US close to disarming Najaf militias

The US occupation administration and local officials in the Iraqi city of Najaf are reportedly close to striking a deal on curbing armed militias.

    Armed militias have been source of concern for the US

    Sheikh Sadreddin Kubbanji, head of the Najaf office of the Supreme Council of the Islamic Revolution in Iraq (SCIRI) said on Saturday that a deal has almost been struck.

    "We have almost reached a solution but not a definitve solution," he said.

    US officials had earlier announced their intention to crack down on armed Iraqi militias.

    The proposed deal would limit the number of armed men authorised to perform security duties and instead pave the way for a 2,000 strong security force with participation from various existing militias.
     
    But supporters of the fireband anti-American cleric Moqtada Sadr, who has been recruiting soldiers for his private militia, had threatened to defy the US, triggering a hectic round of talks for a compromise.

    "We have almost reached a solution but not a definitve solution"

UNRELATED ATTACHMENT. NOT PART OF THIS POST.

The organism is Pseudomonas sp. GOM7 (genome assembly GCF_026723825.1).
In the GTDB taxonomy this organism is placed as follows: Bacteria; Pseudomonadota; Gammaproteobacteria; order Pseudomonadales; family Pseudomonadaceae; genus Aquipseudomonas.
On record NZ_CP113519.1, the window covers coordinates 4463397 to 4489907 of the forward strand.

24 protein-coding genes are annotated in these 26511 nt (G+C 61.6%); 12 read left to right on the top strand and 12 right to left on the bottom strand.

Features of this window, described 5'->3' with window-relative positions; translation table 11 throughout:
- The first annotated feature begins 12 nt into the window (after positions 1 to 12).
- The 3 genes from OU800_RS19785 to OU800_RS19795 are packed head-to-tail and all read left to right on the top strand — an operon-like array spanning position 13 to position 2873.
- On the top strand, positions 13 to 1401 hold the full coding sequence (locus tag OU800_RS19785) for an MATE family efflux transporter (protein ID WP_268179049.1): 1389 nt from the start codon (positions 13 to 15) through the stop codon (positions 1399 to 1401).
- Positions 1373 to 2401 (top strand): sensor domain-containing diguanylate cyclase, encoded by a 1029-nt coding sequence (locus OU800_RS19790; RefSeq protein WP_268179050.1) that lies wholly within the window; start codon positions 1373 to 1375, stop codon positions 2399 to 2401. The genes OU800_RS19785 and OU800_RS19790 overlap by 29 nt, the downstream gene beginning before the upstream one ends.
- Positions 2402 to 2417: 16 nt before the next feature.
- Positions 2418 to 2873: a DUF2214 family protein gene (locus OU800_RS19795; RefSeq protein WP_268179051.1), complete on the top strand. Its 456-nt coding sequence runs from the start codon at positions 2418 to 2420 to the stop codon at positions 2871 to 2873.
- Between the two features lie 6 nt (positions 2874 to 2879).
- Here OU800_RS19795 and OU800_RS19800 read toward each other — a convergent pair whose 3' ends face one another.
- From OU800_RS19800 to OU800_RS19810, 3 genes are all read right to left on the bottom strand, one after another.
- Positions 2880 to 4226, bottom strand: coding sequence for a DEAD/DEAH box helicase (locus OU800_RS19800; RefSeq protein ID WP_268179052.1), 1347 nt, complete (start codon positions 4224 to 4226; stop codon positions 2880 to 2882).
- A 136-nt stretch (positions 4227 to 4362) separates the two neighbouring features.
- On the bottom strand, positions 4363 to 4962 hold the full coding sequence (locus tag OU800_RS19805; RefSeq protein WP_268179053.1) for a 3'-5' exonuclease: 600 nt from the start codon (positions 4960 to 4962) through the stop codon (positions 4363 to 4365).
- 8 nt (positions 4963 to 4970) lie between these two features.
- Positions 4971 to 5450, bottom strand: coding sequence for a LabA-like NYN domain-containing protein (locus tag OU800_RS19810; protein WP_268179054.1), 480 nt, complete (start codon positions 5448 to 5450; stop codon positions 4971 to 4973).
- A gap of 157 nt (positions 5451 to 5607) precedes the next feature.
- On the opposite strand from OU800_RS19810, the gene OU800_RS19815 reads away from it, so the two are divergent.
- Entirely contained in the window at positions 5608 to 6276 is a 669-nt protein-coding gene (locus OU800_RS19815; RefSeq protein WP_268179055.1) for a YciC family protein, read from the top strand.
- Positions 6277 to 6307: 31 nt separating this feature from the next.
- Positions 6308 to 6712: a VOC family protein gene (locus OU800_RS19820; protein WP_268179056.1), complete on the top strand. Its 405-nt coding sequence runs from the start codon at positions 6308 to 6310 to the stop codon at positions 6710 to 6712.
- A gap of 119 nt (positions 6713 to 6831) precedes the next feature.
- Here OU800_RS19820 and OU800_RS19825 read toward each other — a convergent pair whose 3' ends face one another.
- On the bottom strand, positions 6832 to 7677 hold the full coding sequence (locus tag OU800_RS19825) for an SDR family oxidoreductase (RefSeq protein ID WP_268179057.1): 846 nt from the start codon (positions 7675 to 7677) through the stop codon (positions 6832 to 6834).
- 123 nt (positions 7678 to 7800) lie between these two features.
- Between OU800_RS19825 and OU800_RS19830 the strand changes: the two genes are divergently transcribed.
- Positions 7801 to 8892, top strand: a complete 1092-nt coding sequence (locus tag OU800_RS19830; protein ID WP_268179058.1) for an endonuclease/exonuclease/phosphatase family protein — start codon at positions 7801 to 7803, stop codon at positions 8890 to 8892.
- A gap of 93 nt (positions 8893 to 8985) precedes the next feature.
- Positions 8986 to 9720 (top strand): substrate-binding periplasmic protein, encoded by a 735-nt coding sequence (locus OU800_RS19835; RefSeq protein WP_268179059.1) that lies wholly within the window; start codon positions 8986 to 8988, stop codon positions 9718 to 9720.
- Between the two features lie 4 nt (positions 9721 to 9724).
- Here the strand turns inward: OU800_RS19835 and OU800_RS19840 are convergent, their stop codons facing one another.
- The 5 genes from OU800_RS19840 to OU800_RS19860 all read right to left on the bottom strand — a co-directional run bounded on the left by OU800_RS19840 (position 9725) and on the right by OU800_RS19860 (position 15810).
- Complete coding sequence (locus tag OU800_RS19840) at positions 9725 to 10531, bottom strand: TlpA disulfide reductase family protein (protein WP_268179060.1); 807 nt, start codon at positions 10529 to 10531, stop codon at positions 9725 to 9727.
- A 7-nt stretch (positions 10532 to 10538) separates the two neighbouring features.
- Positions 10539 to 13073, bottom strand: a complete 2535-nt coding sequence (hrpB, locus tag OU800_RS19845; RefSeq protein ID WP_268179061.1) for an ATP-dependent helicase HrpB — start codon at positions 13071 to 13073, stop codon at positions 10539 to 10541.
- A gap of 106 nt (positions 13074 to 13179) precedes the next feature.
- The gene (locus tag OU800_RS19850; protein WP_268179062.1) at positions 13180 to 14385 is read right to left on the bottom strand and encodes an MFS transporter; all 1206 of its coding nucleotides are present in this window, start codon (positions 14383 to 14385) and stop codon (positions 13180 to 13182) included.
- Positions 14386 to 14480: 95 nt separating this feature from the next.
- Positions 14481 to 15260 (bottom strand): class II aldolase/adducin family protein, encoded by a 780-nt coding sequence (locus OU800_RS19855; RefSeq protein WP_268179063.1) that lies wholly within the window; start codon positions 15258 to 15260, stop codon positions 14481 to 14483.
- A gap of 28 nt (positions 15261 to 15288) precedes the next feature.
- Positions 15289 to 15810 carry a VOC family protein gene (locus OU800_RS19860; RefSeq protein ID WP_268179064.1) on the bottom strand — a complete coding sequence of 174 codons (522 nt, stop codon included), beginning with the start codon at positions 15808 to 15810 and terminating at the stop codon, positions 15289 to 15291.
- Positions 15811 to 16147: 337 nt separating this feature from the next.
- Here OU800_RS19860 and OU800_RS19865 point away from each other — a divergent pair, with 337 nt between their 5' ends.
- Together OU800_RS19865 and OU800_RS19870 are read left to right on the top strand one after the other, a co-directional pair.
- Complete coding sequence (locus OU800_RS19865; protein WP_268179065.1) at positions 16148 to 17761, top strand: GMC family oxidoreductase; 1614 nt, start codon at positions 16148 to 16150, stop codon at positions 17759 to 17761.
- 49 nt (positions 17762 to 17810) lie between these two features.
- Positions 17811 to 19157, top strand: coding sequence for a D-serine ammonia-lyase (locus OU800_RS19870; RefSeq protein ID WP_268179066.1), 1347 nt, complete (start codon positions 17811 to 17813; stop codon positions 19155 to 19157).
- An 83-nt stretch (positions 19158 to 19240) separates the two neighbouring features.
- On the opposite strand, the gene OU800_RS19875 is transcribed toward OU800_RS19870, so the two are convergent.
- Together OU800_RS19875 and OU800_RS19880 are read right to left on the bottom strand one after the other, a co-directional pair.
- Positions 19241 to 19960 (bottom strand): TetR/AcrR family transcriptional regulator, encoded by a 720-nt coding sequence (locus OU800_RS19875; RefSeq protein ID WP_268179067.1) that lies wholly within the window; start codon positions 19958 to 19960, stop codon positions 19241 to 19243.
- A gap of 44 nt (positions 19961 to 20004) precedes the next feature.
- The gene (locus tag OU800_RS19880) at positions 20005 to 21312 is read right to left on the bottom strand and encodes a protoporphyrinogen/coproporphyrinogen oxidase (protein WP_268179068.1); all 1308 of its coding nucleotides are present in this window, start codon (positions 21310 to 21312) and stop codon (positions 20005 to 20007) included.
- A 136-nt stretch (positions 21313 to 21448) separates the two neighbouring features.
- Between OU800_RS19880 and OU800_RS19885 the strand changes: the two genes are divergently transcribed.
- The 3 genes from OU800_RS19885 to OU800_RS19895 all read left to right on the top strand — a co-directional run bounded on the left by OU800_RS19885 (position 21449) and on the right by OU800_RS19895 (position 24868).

Sheikh Sadreddin Kubbanji
    Head of Najaf office, SCIRI

    "SCIRI has already begun to coordinate with the civil authorities in Najaf and also with the occupation forces," Kubbanji said.

    Early results

    On Friday, the predominantly Shia city reflected the first results of the coordinated efforts.

    Militiamen stood watch unarmed during the prayers and put away their badges after they were over. The streets were left to be patrolled by the police and the Polish forces, who have replaced US troops in the Shia city.

    Kubbanji said SCIRI and its 10,000-strong Badr Brigade milita did not have weapons, maintaining that the organisation have always been leading a political and diplomatic campagin.

    "But the occupation forces are confronted with the reality that the police do not have enough weapons…and the people are obliged to carry arms, " he said.

    SOURCE: Agencies


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